The US Food and Drug Administration (FDA) approved Eli Lilly’s Zepbound (tirzepatide) injection for chronic weight management in adults with obesity or those who are overweight and also have at least one weight-related medical condition, such as obstructive sleep apnea (OSA).
The approval was based on results from the phase 3 SURMOUNT-1 and SURMOUNT-2 trials. In SURMOUNT-1, a study of 2,539 adults with obesity or excess weight and weight-related medical problems not including diabetes, people taking Zepbound as an adjunct to diet and exercise experienced substantial weight loss compared with placebo at 72 weeks.
At the highest dose (15 mg), people taking Zepbound lost on average 48 pounds, while at the lowest dose (5 mg), people lost on average 34 pounds. Additionally, 1 in 3 patients taking Zepbound at the highest dose lost over 58 pounds (25% of body weight), compared to 1.5% on placebo, according to data not controlled for type 1 error. The average starting weight was 231 pounds.
A placebo-controlled, 52-week phase 3 clinical trial, SURMOUNT-OSA, currently is underway to investigate the efficacy and safety of tirzepatide for the treatment of moderate to severe OSA in participants with obesity. Approximately 412 participants will be randomly assigned to placebo or tirzepatide to explore whether tirzepatide provides clinically meaningful improvement in obesity-related OSA by targeting an underlying etiology.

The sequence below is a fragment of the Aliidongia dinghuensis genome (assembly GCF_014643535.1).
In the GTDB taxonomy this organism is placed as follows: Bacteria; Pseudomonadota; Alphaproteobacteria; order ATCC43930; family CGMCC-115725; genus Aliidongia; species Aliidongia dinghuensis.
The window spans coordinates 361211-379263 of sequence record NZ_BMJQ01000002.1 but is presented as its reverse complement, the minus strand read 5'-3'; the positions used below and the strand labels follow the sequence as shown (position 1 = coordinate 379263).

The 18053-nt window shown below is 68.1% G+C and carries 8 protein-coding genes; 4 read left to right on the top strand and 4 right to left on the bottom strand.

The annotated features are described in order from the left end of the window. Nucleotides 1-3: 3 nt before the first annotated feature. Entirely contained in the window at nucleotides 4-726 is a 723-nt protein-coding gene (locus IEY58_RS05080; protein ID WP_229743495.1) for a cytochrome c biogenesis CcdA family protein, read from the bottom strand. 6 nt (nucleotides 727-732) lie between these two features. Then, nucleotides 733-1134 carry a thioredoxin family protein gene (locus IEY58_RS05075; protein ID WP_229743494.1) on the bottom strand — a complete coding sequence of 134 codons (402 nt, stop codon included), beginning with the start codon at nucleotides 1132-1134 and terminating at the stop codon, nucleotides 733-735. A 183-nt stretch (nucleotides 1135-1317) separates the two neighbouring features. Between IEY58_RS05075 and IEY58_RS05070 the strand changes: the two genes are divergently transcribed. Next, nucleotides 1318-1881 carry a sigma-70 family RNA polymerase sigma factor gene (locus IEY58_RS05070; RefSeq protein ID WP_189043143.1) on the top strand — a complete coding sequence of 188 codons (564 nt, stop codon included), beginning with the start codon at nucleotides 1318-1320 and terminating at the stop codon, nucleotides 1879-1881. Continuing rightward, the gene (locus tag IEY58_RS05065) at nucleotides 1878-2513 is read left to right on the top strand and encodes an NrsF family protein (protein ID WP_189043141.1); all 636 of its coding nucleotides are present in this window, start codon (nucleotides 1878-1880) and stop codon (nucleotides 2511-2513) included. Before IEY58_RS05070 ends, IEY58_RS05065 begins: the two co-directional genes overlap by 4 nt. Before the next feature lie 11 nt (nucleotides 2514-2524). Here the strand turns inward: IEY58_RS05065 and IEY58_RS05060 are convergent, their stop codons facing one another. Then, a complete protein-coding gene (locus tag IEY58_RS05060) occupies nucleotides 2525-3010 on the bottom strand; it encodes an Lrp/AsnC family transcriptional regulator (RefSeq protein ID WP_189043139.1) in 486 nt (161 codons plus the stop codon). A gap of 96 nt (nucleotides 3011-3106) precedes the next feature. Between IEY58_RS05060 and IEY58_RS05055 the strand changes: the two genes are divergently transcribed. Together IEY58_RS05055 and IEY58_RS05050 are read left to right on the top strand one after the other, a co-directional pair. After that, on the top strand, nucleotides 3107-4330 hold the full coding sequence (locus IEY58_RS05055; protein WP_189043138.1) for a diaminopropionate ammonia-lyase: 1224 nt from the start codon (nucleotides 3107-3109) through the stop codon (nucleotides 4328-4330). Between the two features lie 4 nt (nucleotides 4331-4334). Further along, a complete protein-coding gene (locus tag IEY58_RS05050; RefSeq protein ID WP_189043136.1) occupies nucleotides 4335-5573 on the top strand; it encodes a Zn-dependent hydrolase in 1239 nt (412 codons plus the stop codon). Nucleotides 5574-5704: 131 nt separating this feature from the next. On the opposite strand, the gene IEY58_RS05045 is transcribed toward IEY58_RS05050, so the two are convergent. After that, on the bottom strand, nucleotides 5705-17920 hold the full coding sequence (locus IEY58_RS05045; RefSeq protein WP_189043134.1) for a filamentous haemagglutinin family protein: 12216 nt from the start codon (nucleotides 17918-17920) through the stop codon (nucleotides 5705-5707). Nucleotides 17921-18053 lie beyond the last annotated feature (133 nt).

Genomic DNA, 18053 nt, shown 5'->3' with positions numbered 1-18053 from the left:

Zepbound activates receptors of hormones secreted from the intestine (glucagon-like peptide-1 (GLP-1) and glucose-dependent insulinotropic polypeptide (GIP) to reduce appetite and food intake. “Given that weight loss is recommended for the majority of patients with OSA, GLP-1 agonists have the potential to play a major role in OSA treatment,” according to researchers of a recent study investigating the role of GLP-1 agonists in improving OSA.
Zepbound is administered by injection under the skin once weekly, and the dosage must be increased over four to 20 weeks to achieve the target dosages of 5 milligrams, 10 milligrams, or 15 milligrams once weekly. The maximum dosage of Zepbound is 15 milligrams once weekly.
“Obesity and overweight are serious conditions that can be associated with some of the leading causes of death such as heart disease, stroke, and diabetes,” says John Sharretts, MD, director of the division of diabetes, lipid disorders, and obesity in the FDA’s Center for Drug Evaluation and Research. “In light of increasing rates of both obesity and overweight in the United States, today’s approval addresses an unmet medical need.”
Approximately 70% of American adults have obesity or excess weight, and many of those overweight have a weight-related condition. Losing 5% to 10% of body weight through diet and exercise has been associated with a reduced risk of cardiovascular disease in adults with obesity or overweight.
Photo caption: Zepbound injection
Photo credit: Eli Lilly and Company